Why? Because the manager 'froze' changes to the ASPX service, the web team still needed various enhancements, so they bypassed the service (not using the ASPX service at all) and wrote their own SQL scripts that hit the database directly and utilized AppFabric/Velocity caching to allow the site to scale. There were only a couple client application using the ASPX service that needed to be converted, so deploying at 6:00AM gave everyone a couple of hours before users got into the office. Service deployed, worked like a champ.

A week later the VP schedules a celebration for the successful migration to WCF. Pizza, cake, the works. The 3 team members received awards (and a envelope, which probably equaled some $$$) and the entire team received a custom Benchmade pocket knife to remember this project's success. Myself and several others just stared at each other, not knowing what to say.

Later, my manager pulls several of us into a conference room
Me: "What the hell? This is one of the biggest failures I've been apart of. We got rewarded for thousands and thousands of dollars of wasted time."
<others expressed the same and expletive sediments>
Mgr: "I know..I know...but that's the story we have to stick with. If the company realizes what a fucking mess this is, we could all be fired."
Me: "What?!! All of us?!"
Mgr: "Well, shit rolls downhill. Dept-Mgr-John is ready to fire anyone he felt could make him look bad, which is why I pulled you guys in here. The other sheep out there will go along with anything he says and more than happy to throw you under the bus. Keep your head down until this blows over. Say nothing."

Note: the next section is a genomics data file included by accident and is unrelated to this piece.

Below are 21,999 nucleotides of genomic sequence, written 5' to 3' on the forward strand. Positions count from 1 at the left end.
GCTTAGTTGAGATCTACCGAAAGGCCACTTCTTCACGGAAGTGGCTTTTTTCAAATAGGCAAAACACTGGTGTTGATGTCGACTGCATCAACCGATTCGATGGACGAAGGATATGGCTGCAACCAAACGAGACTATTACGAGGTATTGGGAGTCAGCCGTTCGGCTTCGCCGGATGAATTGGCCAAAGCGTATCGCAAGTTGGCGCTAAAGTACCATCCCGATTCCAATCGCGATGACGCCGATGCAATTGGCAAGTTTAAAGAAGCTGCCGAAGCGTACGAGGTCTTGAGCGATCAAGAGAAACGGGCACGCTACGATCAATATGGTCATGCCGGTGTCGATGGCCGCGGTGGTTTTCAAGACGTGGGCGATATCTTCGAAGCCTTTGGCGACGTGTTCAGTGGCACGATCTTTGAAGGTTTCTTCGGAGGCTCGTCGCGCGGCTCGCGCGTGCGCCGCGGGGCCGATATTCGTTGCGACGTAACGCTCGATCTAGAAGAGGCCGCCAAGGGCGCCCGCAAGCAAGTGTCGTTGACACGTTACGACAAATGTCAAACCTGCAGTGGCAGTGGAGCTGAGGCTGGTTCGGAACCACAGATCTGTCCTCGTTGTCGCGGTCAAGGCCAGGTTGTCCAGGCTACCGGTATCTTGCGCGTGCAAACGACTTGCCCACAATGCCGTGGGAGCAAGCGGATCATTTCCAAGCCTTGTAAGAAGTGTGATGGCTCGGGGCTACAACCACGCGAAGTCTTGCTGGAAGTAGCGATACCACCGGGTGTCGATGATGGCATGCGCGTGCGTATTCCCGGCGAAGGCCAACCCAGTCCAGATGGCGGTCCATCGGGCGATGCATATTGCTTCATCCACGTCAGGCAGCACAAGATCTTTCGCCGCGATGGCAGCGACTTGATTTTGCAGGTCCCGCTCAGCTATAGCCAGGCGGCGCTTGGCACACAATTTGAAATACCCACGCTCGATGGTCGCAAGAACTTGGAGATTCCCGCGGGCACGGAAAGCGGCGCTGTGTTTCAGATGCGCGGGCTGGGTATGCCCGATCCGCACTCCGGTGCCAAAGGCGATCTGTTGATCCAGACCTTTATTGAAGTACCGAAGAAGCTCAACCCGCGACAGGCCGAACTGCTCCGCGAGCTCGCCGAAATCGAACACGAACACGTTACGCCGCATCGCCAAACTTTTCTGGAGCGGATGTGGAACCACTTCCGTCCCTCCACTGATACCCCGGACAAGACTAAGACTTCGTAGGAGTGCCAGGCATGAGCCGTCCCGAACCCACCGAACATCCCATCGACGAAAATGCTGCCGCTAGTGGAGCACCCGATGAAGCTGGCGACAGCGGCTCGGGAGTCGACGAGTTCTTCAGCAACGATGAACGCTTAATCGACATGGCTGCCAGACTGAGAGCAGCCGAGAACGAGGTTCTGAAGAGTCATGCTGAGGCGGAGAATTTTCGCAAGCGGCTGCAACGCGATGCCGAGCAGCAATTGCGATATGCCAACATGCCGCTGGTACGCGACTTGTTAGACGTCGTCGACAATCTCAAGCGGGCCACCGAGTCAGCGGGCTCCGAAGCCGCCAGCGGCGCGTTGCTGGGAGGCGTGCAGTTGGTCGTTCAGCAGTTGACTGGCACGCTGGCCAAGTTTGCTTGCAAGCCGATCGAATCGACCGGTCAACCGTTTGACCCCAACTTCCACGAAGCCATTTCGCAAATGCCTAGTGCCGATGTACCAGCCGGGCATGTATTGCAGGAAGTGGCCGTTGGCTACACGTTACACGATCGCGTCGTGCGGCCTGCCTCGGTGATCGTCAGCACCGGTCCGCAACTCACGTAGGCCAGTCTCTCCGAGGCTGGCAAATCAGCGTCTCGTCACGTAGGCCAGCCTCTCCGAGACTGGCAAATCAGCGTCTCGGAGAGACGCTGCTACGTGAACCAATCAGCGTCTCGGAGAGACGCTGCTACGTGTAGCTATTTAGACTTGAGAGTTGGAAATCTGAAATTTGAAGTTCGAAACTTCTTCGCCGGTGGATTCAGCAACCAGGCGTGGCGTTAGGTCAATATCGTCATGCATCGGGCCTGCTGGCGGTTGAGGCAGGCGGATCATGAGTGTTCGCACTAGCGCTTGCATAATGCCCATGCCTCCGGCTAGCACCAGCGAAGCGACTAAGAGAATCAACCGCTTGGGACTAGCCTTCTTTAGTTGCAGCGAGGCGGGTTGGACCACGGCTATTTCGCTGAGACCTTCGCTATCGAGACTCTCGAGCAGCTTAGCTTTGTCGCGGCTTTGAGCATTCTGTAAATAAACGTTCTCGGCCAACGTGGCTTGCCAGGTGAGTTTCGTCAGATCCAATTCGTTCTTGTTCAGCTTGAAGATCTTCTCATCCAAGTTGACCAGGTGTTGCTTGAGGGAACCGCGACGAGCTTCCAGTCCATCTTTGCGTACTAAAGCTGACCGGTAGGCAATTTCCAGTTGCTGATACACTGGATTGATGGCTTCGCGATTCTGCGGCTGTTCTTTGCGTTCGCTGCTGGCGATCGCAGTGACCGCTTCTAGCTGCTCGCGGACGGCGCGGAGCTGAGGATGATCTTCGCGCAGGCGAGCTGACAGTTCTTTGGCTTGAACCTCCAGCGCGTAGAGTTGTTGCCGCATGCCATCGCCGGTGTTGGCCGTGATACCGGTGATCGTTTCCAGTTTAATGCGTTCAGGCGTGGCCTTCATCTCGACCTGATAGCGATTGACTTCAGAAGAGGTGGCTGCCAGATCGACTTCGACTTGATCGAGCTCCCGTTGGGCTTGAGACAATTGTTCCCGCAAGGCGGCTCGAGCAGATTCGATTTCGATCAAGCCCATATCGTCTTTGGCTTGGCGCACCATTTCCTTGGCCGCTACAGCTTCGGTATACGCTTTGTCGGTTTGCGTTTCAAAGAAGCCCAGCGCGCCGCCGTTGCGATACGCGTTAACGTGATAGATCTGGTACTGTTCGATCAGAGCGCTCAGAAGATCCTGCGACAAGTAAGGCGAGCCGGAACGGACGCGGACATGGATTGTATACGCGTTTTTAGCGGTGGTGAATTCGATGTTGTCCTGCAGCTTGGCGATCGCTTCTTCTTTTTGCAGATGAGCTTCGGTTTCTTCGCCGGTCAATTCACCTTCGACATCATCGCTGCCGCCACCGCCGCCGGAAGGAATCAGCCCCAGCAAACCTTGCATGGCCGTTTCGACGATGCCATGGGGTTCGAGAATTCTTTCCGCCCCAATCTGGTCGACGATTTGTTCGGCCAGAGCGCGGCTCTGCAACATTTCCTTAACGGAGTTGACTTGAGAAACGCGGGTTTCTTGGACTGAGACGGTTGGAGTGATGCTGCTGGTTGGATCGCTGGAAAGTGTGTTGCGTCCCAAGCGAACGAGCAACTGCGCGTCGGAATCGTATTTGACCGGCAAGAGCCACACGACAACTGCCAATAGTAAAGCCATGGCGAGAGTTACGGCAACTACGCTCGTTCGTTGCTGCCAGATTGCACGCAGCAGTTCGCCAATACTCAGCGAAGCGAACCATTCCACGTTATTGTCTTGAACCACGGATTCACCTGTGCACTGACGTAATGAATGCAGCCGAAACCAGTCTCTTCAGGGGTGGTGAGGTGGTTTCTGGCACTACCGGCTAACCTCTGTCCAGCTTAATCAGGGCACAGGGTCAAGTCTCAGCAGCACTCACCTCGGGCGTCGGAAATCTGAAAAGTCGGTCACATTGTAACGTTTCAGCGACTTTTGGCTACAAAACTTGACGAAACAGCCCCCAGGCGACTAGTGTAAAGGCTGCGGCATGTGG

• 10
    Worth the read
  • 1
    How does it work?

    The shit demon from golgatha / dogma got diarrhea... Magic poop!
  • 6
    Party, envelopes and gifts for rewriting something that already worked fine? Lol 😂
  • 0
  • 6
    @UnicornPoo > "I do wonder if they’ve converted from WCF now though."

    Another WTF part of that story was REST/WebApi was already becoming the de-facto standard (more about interoperability and not being forced to use the .net stack) and the powers-that-be believed open standards were a fad and WCF would become the web standard. Not kidding.
  • 0
    How to make money 💰 101
  • 0
    Good Post) Thanks foк sharing!
  • 0
    @UnicornPoo "XML is evil and had to be purged from the planet"

    I agree.

    99% of the time you can probably use JSON
  • 0
    sorry for the nitpick, but the term is on-site. site, as in the place (of a thing. site of ufo-sighting, for example).
  • 0
    that sounds like... a... good... manager? at least regarding the people part of things.

    that's weird, in a very pleasant way.
  • 1
    @Midnight-shcode "that sounds like... a... good... manager?"

    Yea, 'Doug' was good. He also knew how to play the office politics game. One of his many problems (and the downfall) was telling upper mgmt when they were doing something stupid, which he did, on multiple occasions. It was like a superpower how he lasted as long as he did.